So Your Boss Likes to Interfere with What to Do


Everyone wants to be noticed at work. Focus on how you can make a positive impact despite a less-than-perfect reporting officer. So how do you help a boss whom you believe micromanages you?

  • State your goal. Express your desire to work more independently toward the purpose of your team or organization. Ask what you can provide your boss to achieve this.

  • Ask great questions to gain clarity. “What could I do to provide you more clarity in my work to reduce the number of daily phone calls? What details can I make more available so you have the information you need to make your job easier?”

Editing your story, eliminating judgment, and focusing on how you can help in your work environment have positive consequences: peace and success. You might just learn that your boss, while human and imperfect, is a pretty decent person, and just like you, is trying to do his or her best work.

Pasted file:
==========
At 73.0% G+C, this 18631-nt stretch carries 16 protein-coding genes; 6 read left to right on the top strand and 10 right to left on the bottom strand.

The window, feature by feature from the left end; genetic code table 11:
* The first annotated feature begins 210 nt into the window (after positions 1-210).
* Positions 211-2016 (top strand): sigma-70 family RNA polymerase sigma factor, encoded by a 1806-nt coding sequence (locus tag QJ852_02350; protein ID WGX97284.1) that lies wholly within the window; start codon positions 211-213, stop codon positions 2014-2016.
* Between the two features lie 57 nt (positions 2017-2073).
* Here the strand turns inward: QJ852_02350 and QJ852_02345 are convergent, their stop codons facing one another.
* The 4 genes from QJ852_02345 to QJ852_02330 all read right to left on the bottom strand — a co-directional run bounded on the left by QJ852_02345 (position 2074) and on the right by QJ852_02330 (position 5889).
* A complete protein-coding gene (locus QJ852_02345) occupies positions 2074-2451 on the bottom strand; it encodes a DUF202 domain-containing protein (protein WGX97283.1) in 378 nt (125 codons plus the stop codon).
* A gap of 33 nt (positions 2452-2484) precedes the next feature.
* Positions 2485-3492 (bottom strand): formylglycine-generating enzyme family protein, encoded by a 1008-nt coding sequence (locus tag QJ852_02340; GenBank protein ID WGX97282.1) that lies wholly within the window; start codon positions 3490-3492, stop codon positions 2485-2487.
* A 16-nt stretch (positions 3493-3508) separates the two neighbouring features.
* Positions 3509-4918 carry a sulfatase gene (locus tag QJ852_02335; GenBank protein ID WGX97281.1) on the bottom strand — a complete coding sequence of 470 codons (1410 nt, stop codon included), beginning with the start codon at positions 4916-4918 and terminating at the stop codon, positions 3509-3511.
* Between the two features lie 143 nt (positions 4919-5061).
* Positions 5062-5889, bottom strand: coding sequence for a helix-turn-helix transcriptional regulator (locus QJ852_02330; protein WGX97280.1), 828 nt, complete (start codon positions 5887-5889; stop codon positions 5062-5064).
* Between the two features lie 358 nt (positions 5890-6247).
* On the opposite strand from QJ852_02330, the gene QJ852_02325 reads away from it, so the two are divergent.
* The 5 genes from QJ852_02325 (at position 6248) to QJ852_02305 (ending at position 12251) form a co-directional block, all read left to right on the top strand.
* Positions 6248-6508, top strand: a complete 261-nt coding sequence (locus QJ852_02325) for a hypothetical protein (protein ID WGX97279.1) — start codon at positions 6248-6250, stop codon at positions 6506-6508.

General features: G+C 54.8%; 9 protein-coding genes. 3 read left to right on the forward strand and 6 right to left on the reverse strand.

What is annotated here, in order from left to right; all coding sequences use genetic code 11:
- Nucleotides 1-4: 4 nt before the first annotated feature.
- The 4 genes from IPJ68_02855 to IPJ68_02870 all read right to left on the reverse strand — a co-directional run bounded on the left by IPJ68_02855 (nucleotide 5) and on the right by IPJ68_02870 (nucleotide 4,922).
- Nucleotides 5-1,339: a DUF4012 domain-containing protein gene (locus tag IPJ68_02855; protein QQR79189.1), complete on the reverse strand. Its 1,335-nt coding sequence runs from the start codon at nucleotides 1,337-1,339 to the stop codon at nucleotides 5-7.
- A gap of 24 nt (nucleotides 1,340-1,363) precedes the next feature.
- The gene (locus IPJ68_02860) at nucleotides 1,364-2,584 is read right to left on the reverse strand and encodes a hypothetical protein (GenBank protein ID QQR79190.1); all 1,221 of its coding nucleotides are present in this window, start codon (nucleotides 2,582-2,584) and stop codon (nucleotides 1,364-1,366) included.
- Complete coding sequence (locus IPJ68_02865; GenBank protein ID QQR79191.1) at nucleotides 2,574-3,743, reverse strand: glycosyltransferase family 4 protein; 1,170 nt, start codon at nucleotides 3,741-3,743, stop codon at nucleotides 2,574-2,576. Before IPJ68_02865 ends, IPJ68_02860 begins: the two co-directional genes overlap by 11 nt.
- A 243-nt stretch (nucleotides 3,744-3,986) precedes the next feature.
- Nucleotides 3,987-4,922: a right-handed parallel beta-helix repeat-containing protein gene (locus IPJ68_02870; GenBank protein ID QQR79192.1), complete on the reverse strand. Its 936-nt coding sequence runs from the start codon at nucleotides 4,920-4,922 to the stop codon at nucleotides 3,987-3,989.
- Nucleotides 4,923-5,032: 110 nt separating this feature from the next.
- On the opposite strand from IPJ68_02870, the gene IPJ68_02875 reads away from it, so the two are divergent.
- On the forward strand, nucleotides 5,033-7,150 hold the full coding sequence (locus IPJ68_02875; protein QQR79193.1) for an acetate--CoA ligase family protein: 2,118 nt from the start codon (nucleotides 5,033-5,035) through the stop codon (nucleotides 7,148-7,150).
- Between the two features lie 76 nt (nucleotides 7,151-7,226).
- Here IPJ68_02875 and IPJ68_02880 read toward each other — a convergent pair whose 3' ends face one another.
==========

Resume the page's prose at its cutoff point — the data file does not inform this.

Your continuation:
We are human and have our flaws, and if you are willing, to be honest with your daily efforts, you should be able to identify times at work when maybe you’ve also stepped in too much or too soon. First, find a neutral perspective on the situation and use the opportunity to figure out how you can help things run smoother in the office.


Before you complain about your boss or manager, first make sure this situation isn’t due to your own lack of performance or accountability. Blaming others for your circumstances feels like a tempting path of least resistance, but it won’t lead you to your desired destination. Your highest potential arises in finding opportunities in the midst of your challenges. Your situation or circumstances might be out of your control, but your mindset and outlook aren’t.


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